Actress and classically trained musician Miranda Barnett arrived in Lowell for rehearsal last week with banjo in hand––a difficult instrument she must learn for the first time for her performance in The Heath. A South Carolina native, Miranda and her husband, Aaron, and their two-year-old son, Wilkes, reside in Greenville.
Had you ever played the banjo before?
I had never even held a banjo until six months ago. I have beginner- level experience with guitar, and took cello lessons for a few months, but primarily I am trained as a pianist and singer. So, this prospect was certainly intimidating, but because I began studying music when I was four years old, and music had been around me my whole life, the challenge has been exciting.
How did you acquire the banjo?
When I received the offer to do the play, I borrowed a banjo from a friend, so that I could start tinkering immediately. Then MRT allowed me to shop around for an instrument that I could learn on and carry into the production. I found a beautiful vintage banjo from the early 70s at a shop in South Carolina. It had one owner, who bought it from that same shop, and when he passed away, his family brought it back for consignment. I love it, and I am grateful that I could bond with it before taking it on stage.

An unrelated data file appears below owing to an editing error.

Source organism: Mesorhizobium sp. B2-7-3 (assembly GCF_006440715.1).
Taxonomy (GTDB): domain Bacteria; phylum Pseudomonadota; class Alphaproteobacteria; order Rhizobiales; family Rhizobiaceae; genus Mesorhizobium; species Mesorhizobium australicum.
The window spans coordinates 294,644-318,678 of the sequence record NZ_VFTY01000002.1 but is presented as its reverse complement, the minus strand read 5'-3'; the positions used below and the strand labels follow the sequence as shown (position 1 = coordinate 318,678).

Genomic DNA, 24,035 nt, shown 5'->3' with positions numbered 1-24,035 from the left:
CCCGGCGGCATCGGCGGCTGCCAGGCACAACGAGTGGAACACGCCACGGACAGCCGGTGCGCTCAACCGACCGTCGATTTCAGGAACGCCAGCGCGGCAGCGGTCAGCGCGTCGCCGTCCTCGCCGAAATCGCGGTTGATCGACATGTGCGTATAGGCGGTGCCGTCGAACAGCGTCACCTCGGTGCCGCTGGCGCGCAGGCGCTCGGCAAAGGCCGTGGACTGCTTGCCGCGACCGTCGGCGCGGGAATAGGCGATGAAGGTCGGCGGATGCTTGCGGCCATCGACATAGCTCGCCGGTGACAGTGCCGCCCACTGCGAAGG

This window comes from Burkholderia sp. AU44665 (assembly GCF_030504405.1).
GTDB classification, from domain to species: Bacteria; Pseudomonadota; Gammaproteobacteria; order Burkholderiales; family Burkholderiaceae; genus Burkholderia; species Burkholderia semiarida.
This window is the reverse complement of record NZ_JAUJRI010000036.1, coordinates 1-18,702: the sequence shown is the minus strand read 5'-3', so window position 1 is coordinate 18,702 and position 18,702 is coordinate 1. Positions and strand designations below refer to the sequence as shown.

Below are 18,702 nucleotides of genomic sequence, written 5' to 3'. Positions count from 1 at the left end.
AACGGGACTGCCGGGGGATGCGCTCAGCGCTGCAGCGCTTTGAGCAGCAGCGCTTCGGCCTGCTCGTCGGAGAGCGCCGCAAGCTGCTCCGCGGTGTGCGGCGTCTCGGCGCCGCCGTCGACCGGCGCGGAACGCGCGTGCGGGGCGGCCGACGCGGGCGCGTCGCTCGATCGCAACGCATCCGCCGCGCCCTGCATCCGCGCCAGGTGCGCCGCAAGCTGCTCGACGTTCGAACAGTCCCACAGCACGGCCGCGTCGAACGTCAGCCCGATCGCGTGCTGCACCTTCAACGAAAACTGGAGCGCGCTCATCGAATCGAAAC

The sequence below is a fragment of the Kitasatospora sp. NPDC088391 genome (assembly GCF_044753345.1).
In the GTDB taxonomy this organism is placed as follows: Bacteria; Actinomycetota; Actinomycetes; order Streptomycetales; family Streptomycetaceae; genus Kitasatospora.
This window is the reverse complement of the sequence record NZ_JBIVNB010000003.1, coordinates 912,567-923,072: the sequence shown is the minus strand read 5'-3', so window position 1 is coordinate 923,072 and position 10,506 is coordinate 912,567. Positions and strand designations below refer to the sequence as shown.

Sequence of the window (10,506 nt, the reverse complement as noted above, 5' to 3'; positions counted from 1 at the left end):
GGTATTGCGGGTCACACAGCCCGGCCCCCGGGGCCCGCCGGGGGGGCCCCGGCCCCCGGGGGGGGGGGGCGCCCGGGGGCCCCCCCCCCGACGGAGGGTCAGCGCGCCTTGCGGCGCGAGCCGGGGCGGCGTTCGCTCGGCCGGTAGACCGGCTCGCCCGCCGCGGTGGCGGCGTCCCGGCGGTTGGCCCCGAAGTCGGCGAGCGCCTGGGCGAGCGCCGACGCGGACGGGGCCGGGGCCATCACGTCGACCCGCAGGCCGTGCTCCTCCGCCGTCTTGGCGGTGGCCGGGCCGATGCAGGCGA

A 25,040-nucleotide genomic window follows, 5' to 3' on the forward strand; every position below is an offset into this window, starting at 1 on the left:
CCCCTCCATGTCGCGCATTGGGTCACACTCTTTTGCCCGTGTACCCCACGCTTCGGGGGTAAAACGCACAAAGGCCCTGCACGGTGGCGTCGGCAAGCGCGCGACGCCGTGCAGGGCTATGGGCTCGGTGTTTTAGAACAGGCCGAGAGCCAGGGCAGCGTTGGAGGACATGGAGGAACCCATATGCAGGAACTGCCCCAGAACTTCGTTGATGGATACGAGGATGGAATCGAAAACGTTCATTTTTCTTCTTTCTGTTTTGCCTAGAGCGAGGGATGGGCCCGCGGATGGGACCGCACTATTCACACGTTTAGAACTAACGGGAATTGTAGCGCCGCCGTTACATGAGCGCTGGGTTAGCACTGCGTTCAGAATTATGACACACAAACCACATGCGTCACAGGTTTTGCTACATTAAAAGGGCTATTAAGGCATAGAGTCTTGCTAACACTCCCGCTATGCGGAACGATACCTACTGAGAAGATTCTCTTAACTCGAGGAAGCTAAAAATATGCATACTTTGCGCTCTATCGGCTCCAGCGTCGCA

How did you go about starting to learn the instrument and the songs?
My husband, Aaron Brakefield, who is also an actor and musician, plays a number of––I’m not sure if I should be proud of this or not, haha––YouTube has been my greatest resource. For the gospel tunes, I found tutorials of arrangements in a Scruggs’ style that I liked and learned by watching and reading the tablature. For Lauren’s original songs, I’ve just followed her lead sheets and listened to a recording of her playing them during a workshop. Peripherally, I’ve also listened to the great players. Lots of Earl Scruggs, Bela Fleck, Noam Pikelny, etc.
And how is it going?
I would say I’m feeling pretty good right now! There’s only one song of Lauren’s that I’ve put on hold until we start rehearsals, because I’m just not sure what to do with it, but I think I have a good grasp on the others. I appreciate that she lets me off the hook by declaring right in the script that, “I don’t play that well.” There’s no expectation of virtuosic playing, thank God!
The Heath runs February 13 – March 10, 2019.